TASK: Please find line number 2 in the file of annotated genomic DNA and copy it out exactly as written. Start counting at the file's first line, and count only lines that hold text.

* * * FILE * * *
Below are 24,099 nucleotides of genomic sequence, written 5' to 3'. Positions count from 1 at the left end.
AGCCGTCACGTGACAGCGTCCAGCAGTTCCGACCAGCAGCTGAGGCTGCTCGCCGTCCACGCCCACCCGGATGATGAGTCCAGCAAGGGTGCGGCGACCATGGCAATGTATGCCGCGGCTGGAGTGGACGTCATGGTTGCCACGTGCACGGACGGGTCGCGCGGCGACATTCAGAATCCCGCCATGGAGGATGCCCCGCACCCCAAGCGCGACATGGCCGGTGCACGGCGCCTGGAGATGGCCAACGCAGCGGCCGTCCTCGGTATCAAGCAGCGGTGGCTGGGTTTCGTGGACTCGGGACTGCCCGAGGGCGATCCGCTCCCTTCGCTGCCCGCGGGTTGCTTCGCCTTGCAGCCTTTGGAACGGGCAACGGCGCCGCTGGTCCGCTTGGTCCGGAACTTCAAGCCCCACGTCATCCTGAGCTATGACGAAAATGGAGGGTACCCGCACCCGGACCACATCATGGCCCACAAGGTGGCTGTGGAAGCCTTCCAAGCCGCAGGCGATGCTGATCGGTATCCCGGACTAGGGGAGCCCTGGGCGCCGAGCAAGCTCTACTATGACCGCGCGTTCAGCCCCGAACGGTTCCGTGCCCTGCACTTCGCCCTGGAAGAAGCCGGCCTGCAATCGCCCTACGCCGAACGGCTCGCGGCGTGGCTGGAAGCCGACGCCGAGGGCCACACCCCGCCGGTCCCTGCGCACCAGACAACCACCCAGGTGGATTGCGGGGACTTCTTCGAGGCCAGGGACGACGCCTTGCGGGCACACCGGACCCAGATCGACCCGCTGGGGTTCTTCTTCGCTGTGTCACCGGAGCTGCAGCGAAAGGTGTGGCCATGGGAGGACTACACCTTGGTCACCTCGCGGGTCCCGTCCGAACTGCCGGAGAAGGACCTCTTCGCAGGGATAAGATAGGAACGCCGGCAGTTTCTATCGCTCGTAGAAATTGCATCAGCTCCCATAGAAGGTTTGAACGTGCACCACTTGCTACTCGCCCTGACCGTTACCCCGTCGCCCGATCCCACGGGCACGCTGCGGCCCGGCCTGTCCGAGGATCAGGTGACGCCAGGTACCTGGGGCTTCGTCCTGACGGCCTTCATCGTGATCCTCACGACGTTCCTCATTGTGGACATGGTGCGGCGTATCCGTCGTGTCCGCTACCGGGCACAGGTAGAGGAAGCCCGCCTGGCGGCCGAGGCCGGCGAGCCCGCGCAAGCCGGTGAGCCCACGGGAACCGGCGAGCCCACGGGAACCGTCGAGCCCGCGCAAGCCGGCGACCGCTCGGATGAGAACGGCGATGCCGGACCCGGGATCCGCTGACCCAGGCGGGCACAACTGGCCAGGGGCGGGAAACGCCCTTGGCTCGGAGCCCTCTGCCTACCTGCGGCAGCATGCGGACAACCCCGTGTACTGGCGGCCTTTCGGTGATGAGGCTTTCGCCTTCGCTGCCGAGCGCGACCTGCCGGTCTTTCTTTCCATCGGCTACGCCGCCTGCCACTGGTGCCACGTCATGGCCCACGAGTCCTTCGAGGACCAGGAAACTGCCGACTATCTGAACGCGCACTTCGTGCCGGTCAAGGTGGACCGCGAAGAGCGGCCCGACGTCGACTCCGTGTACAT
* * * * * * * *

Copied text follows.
AGCCGTCACGTGACAGCGTCCAGCAGTTCCGACCAGCAGCTGAGGCTGCTCGCCGTCCACGCCCACCCGGATGATGAGTCCAGCAAGGGTGCGGCGACCATGGCAATGTATGCCGCGGCTGGAGTGGACGTCATGGTTGCCACGTGCACGGACGGGTCGCGCGGCGACATTCAGAATCCCGCCATGGAGGATGCCCCGCACCCCAAGCGCGACATGGCCGGTGCACGGCGCCTGGAGATGGCCAACGCAGCGGCCGTCCTCGGTATCAAGCAGCGGTGGCTGGGTTTCGTGGACTCGGGACTGCCCGAGGGCGATCCGCTCCCTTCGCTGCCCGCGGGTTGCTTCGCCTTGCAGCCTTTGGAACGGGCAACGGCGCCGCTGGTCCGCTTGGTCCGGAACTTCAAGCCCCACGTCATCCTGAGCTATGACGAAAATGGAGGGTACCCGCACCCGGACCACATCATGGCCCACAAGGTGGCTGTGGAAGCCTTCCAAGCCGCAGGCGATGCTGATCGGTATCCCGGACTAGGGGAGCCCTGGGCGCCGAGCAAGCTCTACTATGACCGCGCGTTCAGCCCCGAACGGTTCCGTGCCCTGCACTTCGCCCTGGAAGAAGCCGGCCTGCAATCGCCCTACGCCGAACGGCTCGCGGCGTGGCTGGAAGCCGACGCCGAGGGCCACACCCCGCCGGTCCCTGCGCACCAGACAACCACCCAGGTGGATTGCGGGGACTTCTTCGAGGCCAGGGACGACGCCTTGCGGGCACACCGGACCCAGATCGACCCGCTGGGGTTCTTCTTCGCTGTGTCACCGGAGCTGCAGCGAAAGGTGTGGCCATGGGAGGACTACACCTTGGTCACCTCGCGGGTCCCGTCCGAACTGCCGGAGAAGGACCTCTTCGCAGGGATAAGATAGGAACGCCGGCAGTTTCTATCGCTCGTAGAAATTGCATCAGCTCCCATAGAAGGTTTGAACGTGCACCACTTGCTACTCGCCCTGACCGTTACCCCGTCGCCCGATCCCACGGGCACGCTGCGGCCCGGCCTGTCCGAGGATCAGGTGACGCCAGGTACCTGGGGCTTCGTCCTGACGGCCTTCATCGTGATCCTCACGACGTTCCTCATTGTGGACATGGTGCGGCGTATCCGTCGTGTCCGCTACCGGGCACAGGTAGAGGAAGCCCGCCTGGCGGCCGAGGCCGGCGAGCCCGCGCAAGCCGGTGAGCCCACGGGAACCGGCGAGCCCACGGGAACCGTCGAGCCCGCGCAAGCCGGCGACCGCTCGGATGAGAACGGCGATGCCGGACCCGGGATCCGCTGACCCAGGCGGGCACAACTGGCCAGGGGCGGGAAACGCCCTTGGCTCGGAGCCCTCTGCCTACCTGCGGCAGCATGCGGACAACCCCGTGTACTGGCGGCCTTTCGGTGATGAGGCTTTCGCCTTCGCTGCCGAGCGCGACCTGCCGGTCTTTCTTTCCATCGGCTACGCCGCCTGCCACTGGTGCCACGTCATGGCCCACGAGTCCTTCGAGGACCAGGAAACTGCCGACTATCTGAACGCGCACTTCGTGCCGGTCAAGGTGGACCGCGAAGAGCGGCCCGACGTCGACTCCGTGTACAT